Breast cancer usually begins with the formation of a small, confined tumor (lump), or as calcium deposits (microcalcifications) and then spreads through channels within the breast to the lymph nodes or through the blood stream to other organs. The tumor may grow and invade tissue around the breast, such as the skin or chest wall. Different types of breast cancer grow and spread at different rates — some take years to spread beyond the breast while others grow and spread quickly.
Symptoms of Breast Cancer
Breast Cancer usually has no symptoms. As a tumor develops, you may note the following signs.
• A lump or thickening in or near the breast or in the underarm that persists through the menstrual cycle
• A mass or lump, which may feel as small as a pea
• A change in the size, shape, or contour of the breast
• A blood-stained or clear fluid discharge from the nipple
• A change in the feel or appearance of the skin on the breast or nipple (dimpled, puckered, scaly, or inflamed)
• Redness of the skin on the breast or nipple
• An area that is distinctly different from any other area on either breast
• A marble-like hardened area under the skin
• An area that is distinctly different from any other area on either breast.
Types of Breast Cnacer
Breasts are made up of lobules (milk-producing glands) and ducts (tubes that carry milk to the nipple), which are surrounded by glandular, fibrous and fatty tissue. Breast cancer starts when the cells in the breast begin to divide and grow in an abnormal way.
Invasive breast cancer
Invasive primary breast cancer is breast cancer that has the potential to spread from the breast to other parts of the body. The most common type of invasive breast cancer is invasive breast cancer of no special type (sometimes called invasive ductal cancer). This accounts for most breast cancer diagnoses, but there are many other less common special types. Special type means when the cells are looked at under a microscope they have features that class them as a particular type of cancer. Some types of invasive breast cancer are outlined below.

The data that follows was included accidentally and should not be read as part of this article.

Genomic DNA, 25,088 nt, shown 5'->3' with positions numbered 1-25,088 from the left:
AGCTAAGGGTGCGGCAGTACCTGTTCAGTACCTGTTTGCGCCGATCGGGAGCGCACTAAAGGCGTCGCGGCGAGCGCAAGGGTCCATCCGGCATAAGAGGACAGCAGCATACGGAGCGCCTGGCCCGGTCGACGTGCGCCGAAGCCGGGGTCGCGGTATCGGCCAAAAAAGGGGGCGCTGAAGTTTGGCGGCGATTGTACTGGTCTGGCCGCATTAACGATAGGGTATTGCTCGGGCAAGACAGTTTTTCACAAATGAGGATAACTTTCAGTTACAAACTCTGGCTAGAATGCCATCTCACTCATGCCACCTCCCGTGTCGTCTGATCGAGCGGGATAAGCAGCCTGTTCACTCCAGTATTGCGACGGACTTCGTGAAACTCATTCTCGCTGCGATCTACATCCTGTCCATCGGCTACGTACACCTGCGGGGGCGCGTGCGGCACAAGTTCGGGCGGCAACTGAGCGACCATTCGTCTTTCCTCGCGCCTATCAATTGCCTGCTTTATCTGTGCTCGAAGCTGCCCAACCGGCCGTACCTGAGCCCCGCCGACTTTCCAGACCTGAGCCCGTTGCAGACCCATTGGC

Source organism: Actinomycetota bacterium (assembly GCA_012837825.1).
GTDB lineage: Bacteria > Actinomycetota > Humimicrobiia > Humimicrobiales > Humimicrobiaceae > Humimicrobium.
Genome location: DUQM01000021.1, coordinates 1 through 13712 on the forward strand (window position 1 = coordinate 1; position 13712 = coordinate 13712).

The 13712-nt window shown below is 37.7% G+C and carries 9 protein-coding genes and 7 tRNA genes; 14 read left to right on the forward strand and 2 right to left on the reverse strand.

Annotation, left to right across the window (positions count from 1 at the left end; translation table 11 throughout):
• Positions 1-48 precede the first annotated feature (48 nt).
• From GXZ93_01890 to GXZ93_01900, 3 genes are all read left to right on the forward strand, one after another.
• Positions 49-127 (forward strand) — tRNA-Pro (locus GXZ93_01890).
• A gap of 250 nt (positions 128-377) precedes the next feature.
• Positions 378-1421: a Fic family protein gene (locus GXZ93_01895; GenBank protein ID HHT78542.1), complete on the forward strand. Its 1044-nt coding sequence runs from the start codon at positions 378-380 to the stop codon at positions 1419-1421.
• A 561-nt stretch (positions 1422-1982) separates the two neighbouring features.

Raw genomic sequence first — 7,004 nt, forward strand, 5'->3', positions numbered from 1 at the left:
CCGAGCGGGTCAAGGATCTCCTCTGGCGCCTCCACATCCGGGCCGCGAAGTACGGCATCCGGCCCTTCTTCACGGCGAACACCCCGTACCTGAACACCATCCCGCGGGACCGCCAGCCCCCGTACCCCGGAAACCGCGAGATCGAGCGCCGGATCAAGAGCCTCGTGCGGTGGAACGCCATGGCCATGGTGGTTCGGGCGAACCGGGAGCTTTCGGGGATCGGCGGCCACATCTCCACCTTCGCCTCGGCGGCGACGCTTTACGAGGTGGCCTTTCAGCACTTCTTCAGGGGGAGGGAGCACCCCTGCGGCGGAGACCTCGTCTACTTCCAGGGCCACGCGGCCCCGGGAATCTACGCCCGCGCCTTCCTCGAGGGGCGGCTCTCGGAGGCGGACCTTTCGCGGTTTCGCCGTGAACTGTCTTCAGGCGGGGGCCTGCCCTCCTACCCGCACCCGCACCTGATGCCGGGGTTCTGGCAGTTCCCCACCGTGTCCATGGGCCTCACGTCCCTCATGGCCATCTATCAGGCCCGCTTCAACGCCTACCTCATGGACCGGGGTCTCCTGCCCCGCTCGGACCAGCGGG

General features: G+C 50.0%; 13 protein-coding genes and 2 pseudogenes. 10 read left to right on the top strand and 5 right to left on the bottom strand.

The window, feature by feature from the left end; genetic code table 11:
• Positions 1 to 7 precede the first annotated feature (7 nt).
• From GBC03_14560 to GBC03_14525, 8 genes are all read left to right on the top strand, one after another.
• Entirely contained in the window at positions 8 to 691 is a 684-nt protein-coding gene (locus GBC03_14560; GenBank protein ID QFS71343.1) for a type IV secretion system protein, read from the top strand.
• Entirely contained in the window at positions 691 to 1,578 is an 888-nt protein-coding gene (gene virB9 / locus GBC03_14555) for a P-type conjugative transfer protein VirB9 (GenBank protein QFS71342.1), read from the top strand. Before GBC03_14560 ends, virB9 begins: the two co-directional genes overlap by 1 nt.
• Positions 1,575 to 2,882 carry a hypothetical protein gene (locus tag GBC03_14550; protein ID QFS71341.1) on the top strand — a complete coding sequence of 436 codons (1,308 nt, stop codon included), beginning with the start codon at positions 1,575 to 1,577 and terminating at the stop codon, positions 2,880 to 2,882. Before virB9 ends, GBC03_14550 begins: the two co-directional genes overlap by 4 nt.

Invasive ductal breast cancer/Invasive breast cancer of no special type
You may see no special type invasive breast cancer – written as NST or NOS (not otherwise specified). It’s also referred to as invasive ductal breast cancer. Invasive breast cancer of no special type is the most common breast cancer in both women and men and accounts for about 75% of all breast cancers.
Invasive lobular breast cancer
Invasive lobular breast cancer is the second most common invasive breast cancer accounting for about 10-15% of all breast cancers. It occurs when the cancer cells spread outside the lobules and into the breast tissue around them.
Cribriform breast cancer
About 4% of invasive breast cancers have a cribriform part. It’s often mixed with tubular breast cancer. Under the microscope there are distinct holes between the cancer cells, making it look a bit like a sieve.
Inflammatory breast cancer
The symptoms of inflammatory breast cancer are also common symptoms of breast infections.Inflammatory breast cancer gets its name because the skin of the breast develops a red inflamed appearance and may feel warm and tender to the touch. The skin may also appear pitted like the skin of an orange. The redness and swelling (oedema) is caused by cancer cells blocking tiny channels called lymph channels in the breast tissue.